Sat, Mar 11, 9:59am by Senior Writer
The Asian casino industry gets bigger and bigger ever year and next month will see South Korea opens its largest casino yet.
The Paradise City casino resort at Incheon in South Korea will open to foreigners on April 20, with the resort to feature a casino, a hotel and conference facilities, before expanding further over the coming years.
Japanese operator Sega Sammy Holdings Inc in partnership with South Korea’s Paradise Co Ltd has spent over US$1 billion on the massive 333,000-square-metre site.
The casino would be the largest in South Korea, featuring 154 game tables, 281 slot machines, and four installations of electronic games, featuring 82 seats.
There would also be a 711-room hotel, a convention facility that will offer a ballroom, two party rooms and five meeting rooms.
The second stage of the development is expected to open in 2018 and feature a cultural centre; spa; club; ‘entertainment facility’; and a boutique hotel.
The casino, the sixth for Paradise Co in South Korea and the 17th to open in the country, is located just five minutes from Incheon International Airport.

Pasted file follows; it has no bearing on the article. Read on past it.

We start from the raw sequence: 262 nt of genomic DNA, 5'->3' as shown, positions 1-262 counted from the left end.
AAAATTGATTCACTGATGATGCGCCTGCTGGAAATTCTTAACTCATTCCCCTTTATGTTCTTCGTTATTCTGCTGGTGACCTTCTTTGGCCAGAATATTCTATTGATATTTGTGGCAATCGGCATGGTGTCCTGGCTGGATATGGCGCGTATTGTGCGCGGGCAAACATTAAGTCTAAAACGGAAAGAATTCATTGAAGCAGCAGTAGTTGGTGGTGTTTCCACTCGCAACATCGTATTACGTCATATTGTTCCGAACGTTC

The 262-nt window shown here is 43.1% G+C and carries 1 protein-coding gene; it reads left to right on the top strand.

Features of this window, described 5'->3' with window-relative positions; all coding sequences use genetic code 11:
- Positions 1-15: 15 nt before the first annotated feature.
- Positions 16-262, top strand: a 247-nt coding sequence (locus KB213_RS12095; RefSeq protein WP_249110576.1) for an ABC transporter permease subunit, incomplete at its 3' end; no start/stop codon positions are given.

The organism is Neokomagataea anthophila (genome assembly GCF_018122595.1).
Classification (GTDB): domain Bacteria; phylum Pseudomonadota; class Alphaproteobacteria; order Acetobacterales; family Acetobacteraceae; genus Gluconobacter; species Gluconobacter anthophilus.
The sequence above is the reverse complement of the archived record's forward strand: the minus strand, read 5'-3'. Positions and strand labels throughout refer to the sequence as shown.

The new casino will continue to open up tourism to China, with 8 million Chinese visiting Korea as tourists in 2016.
The battle for Chinese gamblers has become increasingly competitive in the region, with Macau’s status as the gambling capital of the region under threat.
Japan recently legalised casinos, with several of the world’s biggest casino companies lining up for licenses to build resorts in the country,
While any large scale construction would mean that Japan’s first casino would not open until 2022, the news has send shudders across the region.
Only one casino is South Korea currently offers gambling to Korean citizens, with the other 16 totally reliant on overseas gamblers.
Japan will allow locals to gamble in its casinos, generating a massive industry which some insiders predict would rival Macau in 20 years.
Countries such as the Philippines and Vietnam are expanding their casino licenses in order to attract more tourists to those regions.
The amount of Chinese VIP gamblers travelling to Australia has slumped since the arrest of 18 Crown Resorts staff in October.
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